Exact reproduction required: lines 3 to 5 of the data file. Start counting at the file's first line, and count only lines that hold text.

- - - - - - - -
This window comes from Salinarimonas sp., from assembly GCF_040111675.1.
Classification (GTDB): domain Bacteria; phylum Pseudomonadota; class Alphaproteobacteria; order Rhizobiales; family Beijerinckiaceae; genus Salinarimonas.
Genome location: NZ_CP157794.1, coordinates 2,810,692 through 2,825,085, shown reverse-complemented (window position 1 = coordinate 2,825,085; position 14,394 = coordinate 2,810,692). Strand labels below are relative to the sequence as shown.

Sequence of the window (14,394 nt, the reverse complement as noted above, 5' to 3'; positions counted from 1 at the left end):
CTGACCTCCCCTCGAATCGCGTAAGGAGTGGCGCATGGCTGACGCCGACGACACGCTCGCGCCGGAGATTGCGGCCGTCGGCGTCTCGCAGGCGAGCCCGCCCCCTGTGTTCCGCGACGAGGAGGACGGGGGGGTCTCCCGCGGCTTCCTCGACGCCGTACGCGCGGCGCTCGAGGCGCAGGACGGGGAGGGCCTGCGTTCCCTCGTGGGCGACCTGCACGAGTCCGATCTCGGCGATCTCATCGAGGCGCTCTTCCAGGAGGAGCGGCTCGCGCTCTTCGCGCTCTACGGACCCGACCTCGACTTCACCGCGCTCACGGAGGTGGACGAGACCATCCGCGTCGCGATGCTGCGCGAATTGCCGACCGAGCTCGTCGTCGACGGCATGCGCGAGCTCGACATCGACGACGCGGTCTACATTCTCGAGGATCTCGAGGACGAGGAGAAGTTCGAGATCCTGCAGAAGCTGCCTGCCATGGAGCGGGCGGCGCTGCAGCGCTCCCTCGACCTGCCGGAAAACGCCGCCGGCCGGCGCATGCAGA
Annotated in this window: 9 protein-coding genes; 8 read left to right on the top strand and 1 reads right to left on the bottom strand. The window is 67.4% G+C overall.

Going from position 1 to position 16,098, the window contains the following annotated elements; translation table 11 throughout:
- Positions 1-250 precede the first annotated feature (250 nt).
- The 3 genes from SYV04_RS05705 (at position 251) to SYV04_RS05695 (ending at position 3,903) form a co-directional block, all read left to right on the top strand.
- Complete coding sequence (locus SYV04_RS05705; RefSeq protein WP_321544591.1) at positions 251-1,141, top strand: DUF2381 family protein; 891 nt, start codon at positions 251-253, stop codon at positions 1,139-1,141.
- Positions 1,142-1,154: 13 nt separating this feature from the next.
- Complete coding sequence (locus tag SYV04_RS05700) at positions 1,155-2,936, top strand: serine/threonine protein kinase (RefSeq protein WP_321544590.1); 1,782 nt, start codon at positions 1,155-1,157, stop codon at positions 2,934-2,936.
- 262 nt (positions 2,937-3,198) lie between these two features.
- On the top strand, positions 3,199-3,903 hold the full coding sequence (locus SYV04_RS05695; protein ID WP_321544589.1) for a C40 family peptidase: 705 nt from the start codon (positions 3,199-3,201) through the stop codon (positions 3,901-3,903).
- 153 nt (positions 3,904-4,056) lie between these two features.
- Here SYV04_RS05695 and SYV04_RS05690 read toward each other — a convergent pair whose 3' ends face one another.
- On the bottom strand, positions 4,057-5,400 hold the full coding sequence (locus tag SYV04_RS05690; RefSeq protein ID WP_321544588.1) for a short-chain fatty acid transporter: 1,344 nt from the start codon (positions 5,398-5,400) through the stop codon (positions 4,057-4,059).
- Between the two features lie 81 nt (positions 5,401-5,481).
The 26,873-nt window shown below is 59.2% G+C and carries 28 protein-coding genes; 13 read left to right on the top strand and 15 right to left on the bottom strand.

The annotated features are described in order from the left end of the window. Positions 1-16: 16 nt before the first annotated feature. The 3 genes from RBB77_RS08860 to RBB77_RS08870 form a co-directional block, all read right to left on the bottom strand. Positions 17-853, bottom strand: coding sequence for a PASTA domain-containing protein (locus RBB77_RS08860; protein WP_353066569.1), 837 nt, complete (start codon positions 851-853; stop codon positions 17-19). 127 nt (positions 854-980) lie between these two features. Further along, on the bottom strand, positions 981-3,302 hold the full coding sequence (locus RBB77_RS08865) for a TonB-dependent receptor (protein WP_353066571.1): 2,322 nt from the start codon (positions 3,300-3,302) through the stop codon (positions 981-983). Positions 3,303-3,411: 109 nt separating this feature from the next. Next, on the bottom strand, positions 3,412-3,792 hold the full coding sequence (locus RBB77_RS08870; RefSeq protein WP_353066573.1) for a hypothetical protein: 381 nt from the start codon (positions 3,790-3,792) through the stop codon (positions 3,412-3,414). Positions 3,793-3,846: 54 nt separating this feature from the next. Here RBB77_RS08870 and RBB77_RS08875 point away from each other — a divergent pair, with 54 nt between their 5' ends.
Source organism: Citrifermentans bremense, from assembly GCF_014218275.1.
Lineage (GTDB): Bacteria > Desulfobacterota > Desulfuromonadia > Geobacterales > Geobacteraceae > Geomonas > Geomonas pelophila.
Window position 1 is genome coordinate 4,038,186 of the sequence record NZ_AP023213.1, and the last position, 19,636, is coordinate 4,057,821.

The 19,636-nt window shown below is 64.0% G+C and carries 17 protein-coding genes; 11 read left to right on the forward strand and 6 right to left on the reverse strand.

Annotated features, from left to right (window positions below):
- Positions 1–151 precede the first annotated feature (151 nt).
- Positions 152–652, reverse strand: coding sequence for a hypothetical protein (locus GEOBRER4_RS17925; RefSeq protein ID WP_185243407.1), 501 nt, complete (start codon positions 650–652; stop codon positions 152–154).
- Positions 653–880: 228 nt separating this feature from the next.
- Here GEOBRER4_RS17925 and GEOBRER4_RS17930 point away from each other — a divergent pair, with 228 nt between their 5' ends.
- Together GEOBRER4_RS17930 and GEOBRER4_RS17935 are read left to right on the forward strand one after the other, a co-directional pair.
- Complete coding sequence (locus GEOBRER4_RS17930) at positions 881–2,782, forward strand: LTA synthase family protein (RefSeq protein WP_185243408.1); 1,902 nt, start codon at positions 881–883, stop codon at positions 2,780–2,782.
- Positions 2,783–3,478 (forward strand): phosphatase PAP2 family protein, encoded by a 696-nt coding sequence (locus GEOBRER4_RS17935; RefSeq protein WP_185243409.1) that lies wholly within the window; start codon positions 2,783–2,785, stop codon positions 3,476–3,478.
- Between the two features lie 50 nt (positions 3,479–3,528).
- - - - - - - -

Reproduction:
Genome location: NZ_CP157794.1, coordinates 2,810,692 through 2,825,085, shown reverse-complemented (window position 1 = coordinate 2,825,085; position 14,394 = coordinate 2,810,692). Strand labels below are relative to the sequence as shown.

Sequence of the window (14,394 nt, the reverse complement as noted above, 5' to 3'; positions counted from 1 at the left end):
CTGACCTCCCCTCGAATCGCGTAAGGAGTGGCGCATGGCTGACGCCGACGACACGCTCGCGCCGGAGATTGCGGCCGTCGGCGTCTCGCAGGCGAGCCCGCCCCCTGTGTTCCGCGACGAGGAGGACGGGGGGGTCTCCCGCGGCTTCCTCGACGCCGTACGCGCGGCGCTCGAGGCGCAGGACGGGGAGGGCCTGCGTTCCCTCGTGGGCGACCTGCACGAGTCCGATCTCGGCGATCTCATCGAGGCGCTCTTCCAGGAGGAGCGGCTCGCGCTCTTCGCGCTCTACGGACCCGACCTCGACTTCACCGCGCTCACGGAGGTGGACGAGACCATCCGCGTCGCGATGCTGCGCGAATTGCCGACCGAGCTCGTCGTCGACGGCATGCGCGAGCTCGACATCGACGACGCGGTCTACATTCTCGAGGATCTCGAGGACGAGGAGAAGTTCGAGATCCTGCAGAAGCTGCCTGCCATGGAGCGGGCGGCGCTGCAGCGCTCCCTCGACCTGCCGGAAAACGCCGCCGGCCGGCGCATGCAGA